The new classification system stems from a years-long consensus-building Delphi process.1 Initial brainstorming among IPC board members, councilors, and corporate sponsors (all anonymous) yielded 78 statements on psoriasis severity from around the world. Many of these statements were redundant or awkwardly worded, according to Strober, so an IPC steering committee culled the list to the 30 strongest statements.
Two rounds of anonymous online voting and commentary (in which only IPC board members and councilors could participate) identified the top 7 statements. “The IPC councilors who participated are uniformly experts in psoriasis,” he said. “They take care of people with psoriasis, by and large. So they brought practical experience to bear when they were voting.”
In late 2018, IPC councilors discussed the key statements at an in-person meeting, with some members attending via Zoom. “We allowed the authors of those top 7 rank-order definitions to make a short presentation to the rest of the group as to why their definition is the best.”
A final round of voting crowned the binary classification system, submitted by Andrew Blauvelt, MD, MBA, president of Oregon Medical Research Center in Portland, as the best, most workable system. Similar concepts had previously been promulgated by groups including the National Psoriasis Foundation) NPF and authors of Canadian psoriasis guidelines.7,8
Some of the classification systems that failed to make the IPC cut included patient-reported outcomes (PROs). “The problem we saw with that is that in some countries, including the United States, patient-reported outcomes are not accepted by insurance companies to justify use of systemic therapies,” Strober explained. The best-known PRO, the DLQI, is accepted by European payers, but he said, “It is not recognized by any payer that I know of in the United States.”
To address the lack of patient input in the new system, the IPC plans to use data from an upcoming NPF patient-only survey. Strober anticipates that this survey will reinforce the relationship between low BSA involvement of special areas and high QOL impact.
Spreading the Word
Next steps will involve validating the new classification system by showing through real-world data, whether from the NPF patient survey or a registry such as CorEvitas, that patients with special-area involvement not meeting the 10% BSA yardstick are failing topical therapies and receiving systemic therapies in clinical practice, said Strober. “We want to bring the Delphi analysis away from the theoretical and into the practical. We’re going to attempt to go into real-world sources to show this is actually what happens,” he noted. “We didn’t create this new categorization out of thin air.”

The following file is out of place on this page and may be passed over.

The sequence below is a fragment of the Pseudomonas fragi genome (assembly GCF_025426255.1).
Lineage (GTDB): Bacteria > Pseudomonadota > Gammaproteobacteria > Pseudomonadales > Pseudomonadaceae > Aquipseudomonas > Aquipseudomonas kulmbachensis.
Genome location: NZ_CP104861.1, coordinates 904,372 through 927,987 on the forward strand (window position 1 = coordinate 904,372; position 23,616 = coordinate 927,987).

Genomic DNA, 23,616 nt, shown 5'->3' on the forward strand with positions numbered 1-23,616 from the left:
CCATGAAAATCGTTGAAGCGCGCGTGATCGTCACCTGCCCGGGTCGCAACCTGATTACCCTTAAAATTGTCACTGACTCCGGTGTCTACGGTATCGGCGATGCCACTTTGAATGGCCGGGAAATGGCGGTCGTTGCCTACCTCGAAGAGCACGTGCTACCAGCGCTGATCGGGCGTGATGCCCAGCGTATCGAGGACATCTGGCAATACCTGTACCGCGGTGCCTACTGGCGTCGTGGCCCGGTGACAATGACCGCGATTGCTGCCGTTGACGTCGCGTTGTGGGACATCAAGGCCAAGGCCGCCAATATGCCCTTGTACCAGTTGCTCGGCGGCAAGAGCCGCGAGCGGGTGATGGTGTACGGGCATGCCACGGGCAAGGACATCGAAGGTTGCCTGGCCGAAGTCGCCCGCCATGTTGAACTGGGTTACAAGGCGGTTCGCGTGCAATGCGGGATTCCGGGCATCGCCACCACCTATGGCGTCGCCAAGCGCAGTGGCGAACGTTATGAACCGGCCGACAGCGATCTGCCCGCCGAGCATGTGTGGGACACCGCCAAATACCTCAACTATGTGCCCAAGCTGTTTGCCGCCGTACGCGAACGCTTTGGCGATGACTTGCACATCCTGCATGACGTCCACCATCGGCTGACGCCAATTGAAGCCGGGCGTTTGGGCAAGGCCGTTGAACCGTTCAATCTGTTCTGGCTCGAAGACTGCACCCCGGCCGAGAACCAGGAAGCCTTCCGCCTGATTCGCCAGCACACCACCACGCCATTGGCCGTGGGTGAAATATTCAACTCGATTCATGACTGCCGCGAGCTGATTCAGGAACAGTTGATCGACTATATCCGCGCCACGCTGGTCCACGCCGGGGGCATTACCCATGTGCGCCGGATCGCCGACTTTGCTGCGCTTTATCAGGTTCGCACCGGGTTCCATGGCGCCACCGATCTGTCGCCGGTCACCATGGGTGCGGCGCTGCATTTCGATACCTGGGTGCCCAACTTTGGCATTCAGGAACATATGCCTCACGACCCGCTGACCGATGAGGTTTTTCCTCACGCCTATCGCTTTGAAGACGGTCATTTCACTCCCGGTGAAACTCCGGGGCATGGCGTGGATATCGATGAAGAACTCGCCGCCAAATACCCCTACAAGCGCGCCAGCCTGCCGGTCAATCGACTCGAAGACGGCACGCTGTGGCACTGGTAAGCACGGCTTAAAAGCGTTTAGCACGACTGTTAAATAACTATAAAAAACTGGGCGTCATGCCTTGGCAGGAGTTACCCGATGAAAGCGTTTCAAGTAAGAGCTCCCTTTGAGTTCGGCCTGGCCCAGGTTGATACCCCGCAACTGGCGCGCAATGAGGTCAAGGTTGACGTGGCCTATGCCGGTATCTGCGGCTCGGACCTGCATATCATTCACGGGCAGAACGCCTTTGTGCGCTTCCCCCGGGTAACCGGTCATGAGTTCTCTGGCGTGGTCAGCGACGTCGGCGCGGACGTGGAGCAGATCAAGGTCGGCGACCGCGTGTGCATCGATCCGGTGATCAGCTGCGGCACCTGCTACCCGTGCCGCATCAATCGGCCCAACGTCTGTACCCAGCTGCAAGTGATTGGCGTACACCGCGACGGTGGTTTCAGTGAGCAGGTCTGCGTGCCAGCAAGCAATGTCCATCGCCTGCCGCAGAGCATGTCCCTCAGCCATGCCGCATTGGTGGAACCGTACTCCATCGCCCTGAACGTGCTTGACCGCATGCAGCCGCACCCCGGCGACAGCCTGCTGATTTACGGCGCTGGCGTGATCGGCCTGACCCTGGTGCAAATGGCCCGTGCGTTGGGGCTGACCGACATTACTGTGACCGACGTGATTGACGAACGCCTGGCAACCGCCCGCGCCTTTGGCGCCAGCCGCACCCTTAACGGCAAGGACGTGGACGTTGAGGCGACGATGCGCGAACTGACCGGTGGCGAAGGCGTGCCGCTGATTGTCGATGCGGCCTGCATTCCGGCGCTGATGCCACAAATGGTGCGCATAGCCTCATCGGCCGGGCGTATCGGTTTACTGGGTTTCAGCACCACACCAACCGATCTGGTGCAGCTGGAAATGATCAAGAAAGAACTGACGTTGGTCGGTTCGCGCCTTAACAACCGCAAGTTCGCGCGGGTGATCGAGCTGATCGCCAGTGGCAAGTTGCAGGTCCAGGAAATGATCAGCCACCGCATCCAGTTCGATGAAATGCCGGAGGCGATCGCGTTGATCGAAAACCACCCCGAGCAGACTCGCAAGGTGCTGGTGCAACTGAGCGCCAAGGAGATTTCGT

Presently, he says, the study is in data-crunching phase. “Perhaps by the end of the year we’ll have a manuscript,” he said.
Moreover, the foregoing research will be part of a multi-pronged educational effort. “We have already done some CME events with entities online.”9 Additionally, the IPC is approaching other online physician-education platforms and speaking to journalists with periodicals and mailed media in dermatology. The IPC also is using presentations at local, regional, and national medical meetings to advance the new classification system. Future efforts will include translating the reclassification and supporting documents into additional languages for use internationally, Strober added.
It is difficult to tell if US physicians are beginning to accept and use the new system in Strober’s view. “Sitting here in Connecticut, I can’t put my thumb up and say it’s happening. I don’t know if we’ll ever have a way of doing that,” he said. Rather, Strober said the IPC prioritizes analyzing registry data to determine how physicians are actually treating psoriasis. Anecdotally, feedback from peers who were not involved in the Delphi process has been uniformly positive, he said.“In fact, recent guidelines that were published in Europe cited our reference,” he pointed out.10
Pharmaceutical companies serving dermatology also view the new definition very favorably, said Strober. “Clearly, they would be interested in getting their drugs delivered to people who need them,” he noted. “They agree that in many instances, people in need, with large quality-of-life impact from psoriasis, are being denied appropriate therapies.”